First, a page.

Stop yelling! I still can’t hear you!

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Key points:

  • About one in three people between 65 and 74 years old has hearing loss, and nearly half of people older than 75 do, according to the National Institute on Aging.
  • Zoom and other technology have made it easier for people with hearing loss to experience church and have community with other members.
  • Remote family members in other states can also join loved ones in Zoom worship services.

Barbara Dunlap-Berg. Photo by Mike DuBose, UM News. 
Barbara Dunlap-Berg.
Photo by Mike DuBose, UM News.

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Last evening, I walked into a restaurant to order takeout. I had so much trouble understanding the properly masked employee that she finally interpreted by pointing to a menu. 

A few minutes later, my husband stopped by to pick up the order. He explained that although I had not left my name, I had mentioned my difficulty ordering because I could not hear. The employees knew exactly which order was ours.

According to the National Institute on Aging, approximately one in three people between the ages of 65 and 74 has hearing loss, and nearly half of those older than 75 have difficulty hearing. 

I can relate. I’ve used state-of-the-art hearing aids for two decades. I love them. I also rely a lot on lip reading. However, with COVID-19 entering its third year and mask-wearing still the norm (and I do appreciate that!), reading lips and recognizing other facial cues are tough.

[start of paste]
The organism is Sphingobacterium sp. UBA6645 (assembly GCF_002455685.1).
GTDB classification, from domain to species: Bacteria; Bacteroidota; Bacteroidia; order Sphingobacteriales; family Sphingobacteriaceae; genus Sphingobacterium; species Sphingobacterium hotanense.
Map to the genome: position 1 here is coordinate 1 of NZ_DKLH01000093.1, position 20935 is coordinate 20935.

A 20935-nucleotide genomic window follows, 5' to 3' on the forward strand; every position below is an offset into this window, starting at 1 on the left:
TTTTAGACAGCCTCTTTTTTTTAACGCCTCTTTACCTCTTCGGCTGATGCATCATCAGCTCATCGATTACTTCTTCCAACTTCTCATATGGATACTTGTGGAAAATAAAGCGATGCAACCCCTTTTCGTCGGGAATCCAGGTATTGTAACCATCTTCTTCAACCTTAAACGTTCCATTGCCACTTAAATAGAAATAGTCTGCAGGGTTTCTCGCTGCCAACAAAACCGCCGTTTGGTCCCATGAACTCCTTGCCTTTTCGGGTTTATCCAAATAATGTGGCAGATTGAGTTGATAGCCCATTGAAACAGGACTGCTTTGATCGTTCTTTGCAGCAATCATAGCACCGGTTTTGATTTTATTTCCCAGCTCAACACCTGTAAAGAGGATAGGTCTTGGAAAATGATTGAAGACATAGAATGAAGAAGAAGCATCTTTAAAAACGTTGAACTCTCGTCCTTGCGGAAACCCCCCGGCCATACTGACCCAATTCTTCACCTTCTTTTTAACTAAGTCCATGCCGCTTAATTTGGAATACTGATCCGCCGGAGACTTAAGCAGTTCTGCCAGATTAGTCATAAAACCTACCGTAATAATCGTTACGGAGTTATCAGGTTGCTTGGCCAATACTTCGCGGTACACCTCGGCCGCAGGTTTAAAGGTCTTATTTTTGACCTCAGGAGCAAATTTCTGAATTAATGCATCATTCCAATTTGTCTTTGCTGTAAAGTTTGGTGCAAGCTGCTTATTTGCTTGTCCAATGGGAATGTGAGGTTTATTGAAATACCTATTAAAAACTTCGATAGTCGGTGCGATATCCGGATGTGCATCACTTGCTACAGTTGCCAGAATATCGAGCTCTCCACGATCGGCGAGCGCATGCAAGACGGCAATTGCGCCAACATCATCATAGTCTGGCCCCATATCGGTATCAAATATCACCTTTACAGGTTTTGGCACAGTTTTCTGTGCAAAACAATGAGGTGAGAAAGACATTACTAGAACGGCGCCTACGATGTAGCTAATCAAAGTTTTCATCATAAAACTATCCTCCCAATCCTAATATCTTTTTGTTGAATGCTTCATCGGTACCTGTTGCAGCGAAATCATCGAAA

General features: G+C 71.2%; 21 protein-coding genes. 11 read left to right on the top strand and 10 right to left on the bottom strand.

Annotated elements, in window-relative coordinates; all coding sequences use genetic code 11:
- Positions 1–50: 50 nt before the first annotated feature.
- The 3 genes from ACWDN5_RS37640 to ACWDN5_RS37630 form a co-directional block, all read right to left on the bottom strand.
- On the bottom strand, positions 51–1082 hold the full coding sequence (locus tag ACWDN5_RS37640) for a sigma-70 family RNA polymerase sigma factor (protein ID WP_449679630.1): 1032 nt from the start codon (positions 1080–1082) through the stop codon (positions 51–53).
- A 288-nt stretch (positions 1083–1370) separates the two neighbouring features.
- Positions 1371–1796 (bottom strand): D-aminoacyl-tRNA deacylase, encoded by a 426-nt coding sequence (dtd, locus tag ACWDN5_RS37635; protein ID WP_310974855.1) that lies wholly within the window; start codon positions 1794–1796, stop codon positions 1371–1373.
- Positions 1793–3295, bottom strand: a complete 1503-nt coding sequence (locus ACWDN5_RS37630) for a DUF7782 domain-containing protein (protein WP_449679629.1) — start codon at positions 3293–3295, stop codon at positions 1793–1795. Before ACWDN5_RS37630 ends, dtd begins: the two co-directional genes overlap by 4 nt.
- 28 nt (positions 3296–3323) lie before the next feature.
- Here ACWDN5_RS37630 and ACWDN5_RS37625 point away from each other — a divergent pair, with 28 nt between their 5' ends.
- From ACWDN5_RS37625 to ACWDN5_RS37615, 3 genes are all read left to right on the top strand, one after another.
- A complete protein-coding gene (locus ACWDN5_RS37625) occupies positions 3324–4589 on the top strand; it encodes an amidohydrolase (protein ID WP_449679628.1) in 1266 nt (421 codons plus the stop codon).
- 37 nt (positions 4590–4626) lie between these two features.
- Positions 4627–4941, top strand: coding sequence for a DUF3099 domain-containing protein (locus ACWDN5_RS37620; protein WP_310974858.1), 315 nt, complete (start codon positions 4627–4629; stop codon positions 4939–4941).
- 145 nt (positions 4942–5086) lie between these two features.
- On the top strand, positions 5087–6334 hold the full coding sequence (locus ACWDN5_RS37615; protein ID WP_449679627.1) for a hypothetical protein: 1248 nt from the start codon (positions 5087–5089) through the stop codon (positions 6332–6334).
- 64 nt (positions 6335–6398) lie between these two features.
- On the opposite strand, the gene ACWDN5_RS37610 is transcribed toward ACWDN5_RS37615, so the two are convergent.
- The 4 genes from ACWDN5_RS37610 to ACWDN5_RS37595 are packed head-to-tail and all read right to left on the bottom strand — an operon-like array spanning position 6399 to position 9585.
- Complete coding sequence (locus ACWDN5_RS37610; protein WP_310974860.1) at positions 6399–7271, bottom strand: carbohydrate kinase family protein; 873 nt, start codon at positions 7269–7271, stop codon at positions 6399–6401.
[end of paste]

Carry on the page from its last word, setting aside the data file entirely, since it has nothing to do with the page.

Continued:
Facemasks lower and slightly garble speech volume. Face shields, social distancing and plastic barriers further muffle or reduce sound. 

Before the omicron variant necessitated the use of N95 and KN95 masks, some people with hearing loss opted for masks with a clear plastic panel over the mouth. At the current time, however, these are not as safe as N95 and KN95 masks.

We live in Carbondale, where COVID-19 numbers are spiking again. I’ve been vaccinated and boosted since September 2021, and that provides a layer of protection. But my immediate family is lying low, trying to avoid sharing and spreading germs.

Early in the pandemic, my husband, younger daughter and I started attending virtual worship services at a United Church of Christ congregation in our neighborhood. We’d visited there occasionally and were curious about participating online. We were hoping for more than worship services recorded live on Facebook, which tend to be clergy-centric and lack immediate interaction between in-person and online attendees. We were not disappointed.

Ideas for including Deaf and hard of hearing in worship:

  • Always speak distinctly. Increase volume, but don’t yell!
  • Use eyes, hands and body movements to enhance your speech.
  • Offer virtual worship opportunities. Participants join from their homes, eliminating the need for wearing masks that complicate reading lips and recognizing facial cues.
  • For prerecorded worship services, include closed captioning.
  • For Zoom or in-person worship services, consider having an American Sign Language interpreter.
  • Subscribe to live translation services through Communication Access Realtime Translation (CART).
  • Try an alternative to shaking hands. Learn — and then teach the congregation — to pass the peace (“Peace be with you” or “I love you”) in ASL.

Dale O. Ritzel is an active member and the treasurer at Church of the Good Shepherd UCC. He recalled that when the shelter-in-place mandate was issued on Friday, March 13, 2020, worship services two days later were cancelled. He and the Rev. Kim Maguire knew they had to act quickly.

“I had been to some Zoom meetings,” Ritzel said, “but I had not set up or run a Zoom event. On March 16, I purchased for the church a Pro version of Zoom ($149.90/year), which we used for the first time on March 22.